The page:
A Round Table with Key Human Service Providers – And Eight Recommendations We Should Implement Now.



No one should be sleeping alone, wet and cold outside.  That was one of the primary conclusions upon which we agreed.

Last Friday, February 5, 2016, I hosted a round table discussion with key community leaders. These advocates have been working for decades to improve living conditions for people who are homeless in our community and public safety in general. I asked them to share their recommendations.

Round table service providers

Feb. 5th Round Table with Service Providers

Thanks to representatives from Downtown Emergency Services Center, Youth Care, the ACLU, the Public Defenders Association/LEAD, Columbia Legal Services, Low Income Housing Institute, Seattle/King County Coalition on Homelessness, Real Change, Reach at Evergreen Treatment Services, and SHARE for joining the discussion.

I invited these dedicated leaders to share their observations and recommendations about actions we can take to prevent homelessness and promote public health and safety for us all.

We know that PREVENTING homelessness should be our primary objective and where we devote the highest percentage of our resources.  As our All Home Strategic Plan describes, preventing homelessness is our objective; and making homelessness rare, brief, and one time is on the continuum to get there.

While investing in permanent housing is our best long term strategy, short term public health and safety concerns require our immediate attention.

Two weeks ago, volunteers found 4,car camping photo505 people unsheltered in King County during the One Night Count.  That’s 4,505 people who were sleeping on benches, in bushes, in tents, in doorways, in their vehicles-–in other words, living in harsh conditions that most of us would not choose.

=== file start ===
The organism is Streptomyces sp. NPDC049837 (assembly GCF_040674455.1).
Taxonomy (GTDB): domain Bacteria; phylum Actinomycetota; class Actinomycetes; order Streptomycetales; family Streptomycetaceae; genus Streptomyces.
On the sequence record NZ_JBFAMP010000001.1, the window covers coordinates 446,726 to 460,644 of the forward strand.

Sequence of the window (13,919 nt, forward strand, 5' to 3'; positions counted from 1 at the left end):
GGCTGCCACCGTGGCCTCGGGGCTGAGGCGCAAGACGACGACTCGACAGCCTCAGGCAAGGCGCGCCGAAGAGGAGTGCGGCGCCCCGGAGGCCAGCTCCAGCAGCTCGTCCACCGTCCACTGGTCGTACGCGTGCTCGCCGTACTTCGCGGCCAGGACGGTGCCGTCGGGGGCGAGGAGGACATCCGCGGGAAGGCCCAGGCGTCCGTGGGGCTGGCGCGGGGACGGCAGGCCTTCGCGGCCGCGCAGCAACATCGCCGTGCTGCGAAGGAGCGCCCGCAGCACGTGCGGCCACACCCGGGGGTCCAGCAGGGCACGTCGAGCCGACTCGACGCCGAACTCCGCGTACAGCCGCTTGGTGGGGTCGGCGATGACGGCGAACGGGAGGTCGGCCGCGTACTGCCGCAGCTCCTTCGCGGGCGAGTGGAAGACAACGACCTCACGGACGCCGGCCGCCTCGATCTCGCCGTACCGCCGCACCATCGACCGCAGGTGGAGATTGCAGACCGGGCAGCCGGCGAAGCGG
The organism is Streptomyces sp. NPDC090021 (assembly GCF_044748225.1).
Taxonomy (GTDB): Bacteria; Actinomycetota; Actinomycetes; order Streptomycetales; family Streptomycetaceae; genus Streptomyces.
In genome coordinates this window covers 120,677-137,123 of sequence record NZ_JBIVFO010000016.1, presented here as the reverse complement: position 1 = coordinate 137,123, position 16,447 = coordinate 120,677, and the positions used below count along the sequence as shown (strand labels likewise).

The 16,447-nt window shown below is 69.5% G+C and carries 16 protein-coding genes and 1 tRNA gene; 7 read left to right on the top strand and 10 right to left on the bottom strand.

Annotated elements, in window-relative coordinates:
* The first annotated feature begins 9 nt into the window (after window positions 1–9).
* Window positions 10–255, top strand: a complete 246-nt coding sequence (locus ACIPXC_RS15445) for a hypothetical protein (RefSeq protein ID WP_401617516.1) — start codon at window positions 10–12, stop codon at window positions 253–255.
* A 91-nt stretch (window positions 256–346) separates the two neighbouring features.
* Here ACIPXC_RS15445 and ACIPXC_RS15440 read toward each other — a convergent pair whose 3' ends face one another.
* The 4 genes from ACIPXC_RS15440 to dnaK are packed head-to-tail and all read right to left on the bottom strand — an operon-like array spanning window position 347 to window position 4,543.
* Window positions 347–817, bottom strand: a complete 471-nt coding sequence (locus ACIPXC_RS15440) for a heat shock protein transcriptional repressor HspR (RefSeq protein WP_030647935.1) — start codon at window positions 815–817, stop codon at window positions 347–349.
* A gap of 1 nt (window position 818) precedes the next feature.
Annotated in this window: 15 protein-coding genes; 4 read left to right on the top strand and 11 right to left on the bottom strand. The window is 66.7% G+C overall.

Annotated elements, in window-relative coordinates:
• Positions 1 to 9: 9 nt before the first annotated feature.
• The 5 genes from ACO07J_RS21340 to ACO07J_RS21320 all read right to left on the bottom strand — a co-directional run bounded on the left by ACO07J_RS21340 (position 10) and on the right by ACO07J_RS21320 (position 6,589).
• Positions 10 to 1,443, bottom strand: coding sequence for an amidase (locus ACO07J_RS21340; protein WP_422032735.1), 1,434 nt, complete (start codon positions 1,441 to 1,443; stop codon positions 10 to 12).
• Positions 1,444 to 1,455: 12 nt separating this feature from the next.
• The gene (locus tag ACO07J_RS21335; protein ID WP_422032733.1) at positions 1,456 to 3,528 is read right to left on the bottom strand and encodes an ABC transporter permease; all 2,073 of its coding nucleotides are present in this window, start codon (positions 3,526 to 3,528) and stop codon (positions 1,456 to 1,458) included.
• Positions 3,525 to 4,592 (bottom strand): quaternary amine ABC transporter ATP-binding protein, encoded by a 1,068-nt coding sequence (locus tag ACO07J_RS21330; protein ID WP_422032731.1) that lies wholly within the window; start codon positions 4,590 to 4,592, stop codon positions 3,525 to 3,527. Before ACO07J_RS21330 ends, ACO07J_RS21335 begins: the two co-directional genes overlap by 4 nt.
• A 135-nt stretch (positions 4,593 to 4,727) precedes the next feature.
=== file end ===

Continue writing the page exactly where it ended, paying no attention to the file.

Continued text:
All of us at the table last Friday agreed that leaving people outside is neither healthy nor humane.  We are a better city than that.

Yet, we have nowhere near the number of units needed to bring the 4,505 people off the streets tonight.

Little House Tour

Sally Touring the LIHI Tiny House Village

The City and County have both allocated millions of dollars of additional funds to respond to the official State of Emergency declared in early November.  Our Human Services Department is making a presentation this Wednesday, February 10, at 2:00 p.m. in Council Chambers about additional emergency response plans and what outcomes are expected.  We will learn more about specific expenditures then.

We so frequently hear the words “tragedy” and “crisis” used in conjunction with “homelessness” that it becomes common place, and some think little is being done to solve the problem.  Multiple strategies are underway through our Human Services Department with our partners to create additional services, temporary shelter and permanent housing, and I have been working with Seattle Public Utilities, the Mayor’s Office and our Public Health Department to develop comprehensive and predictable strategies to deal with garbage, human waste, and needles encountered in some neighborhoods.

Here are some actions steps I recommend we focus on right away:

Quixote Village in Olympia, Washington. Photo by: Metropolis Magazine

Quixote Village in Olympia, Washington.           Photo by: Metropolis Magazine